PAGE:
The emphasis is on looking, on touching and taking pleasure in photography and I wonder if this is not part of a shift in photography into something a little more pleasurable than some of the hairshirt attitudes alive and kicking in photography.

Sometimes you get the feeling that a lot of people involved in photography don’t really like photography or even looking at pictures (Susie Linfield wrote a book on this). To make a cooking analogy, it would be as if a food critic was only interested in the nutritional values or the source of the ingredients and was not at all interested in the taste, the smell or the texture of the food.

via Colin Pantall’s blog: Escape from the Taliban and the World Press Photo.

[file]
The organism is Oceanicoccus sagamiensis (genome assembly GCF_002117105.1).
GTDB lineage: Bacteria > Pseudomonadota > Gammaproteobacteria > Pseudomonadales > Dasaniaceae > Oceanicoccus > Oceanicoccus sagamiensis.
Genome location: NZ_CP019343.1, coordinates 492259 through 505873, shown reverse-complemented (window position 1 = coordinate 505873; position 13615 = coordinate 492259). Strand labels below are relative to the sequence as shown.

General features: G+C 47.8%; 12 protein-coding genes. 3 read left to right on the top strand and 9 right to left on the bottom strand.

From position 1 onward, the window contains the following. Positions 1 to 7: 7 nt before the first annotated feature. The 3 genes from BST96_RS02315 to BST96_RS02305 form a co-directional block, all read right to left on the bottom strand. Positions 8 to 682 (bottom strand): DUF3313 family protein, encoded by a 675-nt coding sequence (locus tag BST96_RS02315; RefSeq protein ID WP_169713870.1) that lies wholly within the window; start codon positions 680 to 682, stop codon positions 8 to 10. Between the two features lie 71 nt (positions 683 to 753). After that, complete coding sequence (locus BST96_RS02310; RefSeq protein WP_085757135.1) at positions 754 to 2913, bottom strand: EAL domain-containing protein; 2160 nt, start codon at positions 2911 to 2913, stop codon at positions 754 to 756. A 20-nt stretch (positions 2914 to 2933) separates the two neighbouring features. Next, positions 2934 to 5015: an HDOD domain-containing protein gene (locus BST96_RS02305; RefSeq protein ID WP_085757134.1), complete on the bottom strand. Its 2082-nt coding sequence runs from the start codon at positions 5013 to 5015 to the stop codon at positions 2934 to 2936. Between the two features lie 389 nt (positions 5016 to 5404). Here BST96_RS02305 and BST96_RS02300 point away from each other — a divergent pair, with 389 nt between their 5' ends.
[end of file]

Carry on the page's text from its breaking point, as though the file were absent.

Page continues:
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  1. I ate with a group of chefs once.
    A good meal in pleasant surroundings made unbearable by their running critique of every detail.
    Perhaps you shouldn’t analyse your pleasures too much.
    At least not while you’re enjoying them.

    • I had the same experience last year. It felt more than a little bad mannered; they know the work in food like that. Perhaps we need less Berger and more Erwitt.

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